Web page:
A former National Democratic Congress (NDC) Member of Parliament for Kumbungu, Mr Ras Mubarak, has petitioned the Speaker of Parliament to enforce constitutional provisions on absentee MPs.
He said it was time Mr Alban Sumana Kingsford Bagbin applied the provisions of Article 97 (1) C of the Constitution and Parliament’s Standing Order number 16(1) and refer those MPs to the Privileges Committee.
He said it had been observed that through Parliament’s Hansard and media reports, four New Patriotic Party (NPP) MPs have absented themselves from Parliament for more than 15 sittings of meeting of Parliament without the permission of the Speaker in writing.
He named the MPs as Sarah Adwoa Safo, the MP for Dome-Kwabenya; Henry Quartey, the MP for Ayawaso Central; Ebenezer Kojo Kum, the MP for Ahanta West and Ken Ohene Agyapong, MP for Assin Central.
“In view of this reported breach of the constitutional provision, I respectfully petition your high office to direct for their conduct to be referred to the Privileges Committee for consideration and necessary action,” he said.
In a petition to the Speaker on March 2, 2022, Mr Mubarak said, “in view of this reported breach of the constitutional provision, I respectfully petition your high office to direct for their conduct to be referred to the Privileges Committee for consideration and necessary action,” he said.
The former MP recalled that in the Seventh Parliament, the people of Lower West Akyem did not have representation in Parliament for nearly two years as their then MP had been absent for more than 15 sittings of several meetings of Parliament without the permission of the Speaker in writing.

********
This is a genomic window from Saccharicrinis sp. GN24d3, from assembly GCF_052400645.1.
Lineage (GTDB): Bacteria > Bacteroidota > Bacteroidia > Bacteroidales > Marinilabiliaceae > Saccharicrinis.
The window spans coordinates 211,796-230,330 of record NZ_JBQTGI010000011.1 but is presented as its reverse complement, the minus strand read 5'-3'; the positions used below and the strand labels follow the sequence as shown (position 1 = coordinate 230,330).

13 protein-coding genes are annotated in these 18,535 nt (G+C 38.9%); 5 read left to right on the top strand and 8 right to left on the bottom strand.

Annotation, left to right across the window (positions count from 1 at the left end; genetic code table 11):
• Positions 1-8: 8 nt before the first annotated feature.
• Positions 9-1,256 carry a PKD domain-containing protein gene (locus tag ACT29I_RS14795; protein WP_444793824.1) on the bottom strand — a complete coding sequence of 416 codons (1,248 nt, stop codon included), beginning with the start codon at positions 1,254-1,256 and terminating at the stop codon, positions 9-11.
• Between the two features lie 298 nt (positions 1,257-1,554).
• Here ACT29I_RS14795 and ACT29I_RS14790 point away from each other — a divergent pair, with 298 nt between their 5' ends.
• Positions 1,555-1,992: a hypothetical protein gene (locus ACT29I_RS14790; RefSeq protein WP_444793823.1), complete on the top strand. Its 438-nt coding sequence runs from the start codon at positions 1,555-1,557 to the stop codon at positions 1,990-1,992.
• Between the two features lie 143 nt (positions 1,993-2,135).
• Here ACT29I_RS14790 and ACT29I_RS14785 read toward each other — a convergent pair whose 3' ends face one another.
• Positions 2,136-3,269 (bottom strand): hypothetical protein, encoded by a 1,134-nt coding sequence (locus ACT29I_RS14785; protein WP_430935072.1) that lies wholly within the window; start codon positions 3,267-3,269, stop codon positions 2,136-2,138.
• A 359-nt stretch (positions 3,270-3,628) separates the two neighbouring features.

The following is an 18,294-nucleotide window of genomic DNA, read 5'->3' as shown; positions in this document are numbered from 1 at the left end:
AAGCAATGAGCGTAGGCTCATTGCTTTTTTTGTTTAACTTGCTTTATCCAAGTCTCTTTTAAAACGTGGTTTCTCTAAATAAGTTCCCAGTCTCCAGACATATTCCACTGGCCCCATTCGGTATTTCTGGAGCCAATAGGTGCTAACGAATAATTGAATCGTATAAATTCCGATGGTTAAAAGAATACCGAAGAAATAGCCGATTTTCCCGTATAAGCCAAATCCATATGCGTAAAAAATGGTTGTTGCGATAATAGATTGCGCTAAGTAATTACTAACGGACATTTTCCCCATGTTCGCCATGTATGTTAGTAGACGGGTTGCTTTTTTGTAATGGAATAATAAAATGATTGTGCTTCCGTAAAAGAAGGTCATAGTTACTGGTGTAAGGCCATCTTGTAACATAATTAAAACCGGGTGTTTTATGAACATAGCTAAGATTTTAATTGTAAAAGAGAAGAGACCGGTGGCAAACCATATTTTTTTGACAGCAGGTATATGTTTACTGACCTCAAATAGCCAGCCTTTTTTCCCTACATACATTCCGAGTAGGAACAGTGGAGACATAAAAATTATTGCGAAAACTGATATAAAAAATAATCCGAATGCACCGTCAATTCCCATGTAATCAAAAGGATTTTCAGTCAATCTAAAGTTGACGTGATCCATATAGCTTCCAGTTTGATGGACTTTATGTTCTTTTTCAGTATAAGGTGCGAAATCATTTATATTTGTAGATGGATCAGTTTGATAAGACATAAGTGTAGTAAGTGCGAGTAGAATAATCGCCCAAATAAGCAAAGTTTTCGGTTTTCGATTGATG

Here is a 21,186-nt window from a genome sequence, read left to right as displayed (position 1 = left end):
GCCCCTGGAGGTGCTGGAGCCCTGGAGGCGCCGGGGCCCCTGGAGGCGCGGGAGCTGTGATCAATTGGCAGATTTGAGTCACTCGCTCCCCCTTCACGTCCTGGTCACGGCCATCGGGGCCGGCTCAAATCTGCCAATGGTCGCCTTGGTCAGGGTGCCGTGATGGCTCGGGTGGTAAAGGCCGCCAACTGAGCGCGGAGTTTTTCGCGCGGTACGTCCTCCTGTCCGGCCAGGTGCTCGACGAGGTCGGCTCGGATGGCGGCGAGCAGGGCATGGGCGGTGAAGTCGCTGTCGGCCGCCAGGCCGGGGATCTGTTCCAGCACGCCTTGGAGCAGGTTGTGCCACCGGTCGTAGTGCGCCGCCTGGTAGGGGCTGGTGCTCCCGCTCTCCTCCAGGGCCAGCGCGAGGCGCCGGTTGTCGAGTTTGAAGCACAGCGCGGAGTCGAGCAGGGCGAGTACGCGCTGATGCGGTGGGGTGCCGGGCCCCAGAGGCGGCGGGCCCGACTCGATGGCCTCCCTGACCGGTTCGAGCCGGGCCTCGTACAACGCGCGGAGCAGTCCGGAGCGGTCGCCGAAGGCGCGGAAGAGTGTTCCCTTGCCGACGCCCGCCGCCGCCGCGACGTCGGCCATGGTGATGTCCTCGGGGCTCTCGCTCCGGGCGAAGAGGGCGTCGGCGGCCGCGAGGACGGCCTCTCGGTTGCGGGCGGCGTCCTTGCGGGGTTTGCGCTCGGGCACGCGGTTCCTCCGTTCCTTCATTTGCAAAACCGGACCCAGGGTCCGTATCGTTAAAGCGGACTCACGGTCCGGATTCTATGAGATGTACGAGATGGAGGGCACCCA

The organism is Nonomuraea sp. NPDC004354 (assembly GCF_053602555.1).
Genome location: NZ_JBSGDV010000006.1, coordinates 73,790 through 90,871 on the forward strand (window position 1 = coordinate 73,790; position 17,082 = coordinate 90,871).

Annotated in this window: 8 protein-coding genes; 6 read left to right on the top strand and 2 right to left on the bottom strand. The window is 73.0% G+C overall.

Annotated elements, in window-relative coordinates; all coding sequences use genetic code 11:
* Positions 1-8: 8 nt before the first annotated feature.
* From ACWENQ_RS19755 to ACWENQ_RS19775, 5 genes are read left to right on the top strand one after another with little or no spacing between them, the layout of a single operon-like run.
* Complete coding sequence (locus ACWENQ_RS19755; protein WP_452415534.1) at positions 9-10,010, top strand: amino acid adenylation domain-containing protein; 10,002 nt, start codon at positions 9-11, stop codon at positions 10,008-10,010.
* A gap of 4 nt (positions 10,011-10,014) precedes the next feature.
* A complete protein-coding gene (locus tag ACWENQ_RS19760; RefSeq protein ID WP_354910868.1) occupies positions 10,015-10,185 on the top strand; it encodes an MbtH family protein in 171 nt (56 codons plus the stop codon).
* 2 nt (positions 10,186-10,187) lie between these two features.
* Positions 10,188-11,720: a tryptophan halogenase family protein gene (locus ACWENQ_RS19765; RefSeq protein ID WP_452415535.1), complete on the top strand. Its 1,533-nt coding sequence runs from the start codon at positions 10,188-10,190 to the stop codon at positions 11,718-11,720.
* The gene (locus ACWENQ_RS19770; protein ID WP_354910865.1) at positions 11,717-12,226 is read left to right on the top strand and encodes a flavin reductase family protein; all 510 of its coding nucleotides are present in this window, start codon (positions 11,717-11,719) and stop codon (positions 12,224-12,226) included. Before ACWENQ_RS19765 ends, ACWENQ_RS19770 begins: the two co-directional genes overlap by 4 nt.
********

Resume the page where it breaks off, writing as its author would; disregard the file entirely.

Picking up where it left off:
Mr Mubarak said the leadership of the House at the time swept the absence of the MP, whose conduct breached the 1992 Constitution and Standing Order 16(1) of the Standing Orders of Parliament under the rug.
“The Standing Orders of Parliament is not clear as to who can or should raise the matter of absenteeism on the floor of the House for a debate and or referral by Mr Speaker to the Committee on Privileges.
“ But it is incidences like this, if unattended to that threaten our democracy,” he said.
Citing the Afrobarometer data, Mr Mubarak said trust in Parliament had fallen by 12 per cent between 2002 and 2019.
The report ranked Parliament as the third corrupt institution in our country — just behind the Police and judges, he said.
“I humbly submit that democracy can only work if Parliament puts the common good ahead of party and personal interest.
“At a time of seeming collapse of trust in politics and Parliament as an institution, it is my fervent prayer that the House would rise to the occasion and be united on this matter so as to uphold our Constitution and also win back waned public confidence,” he added.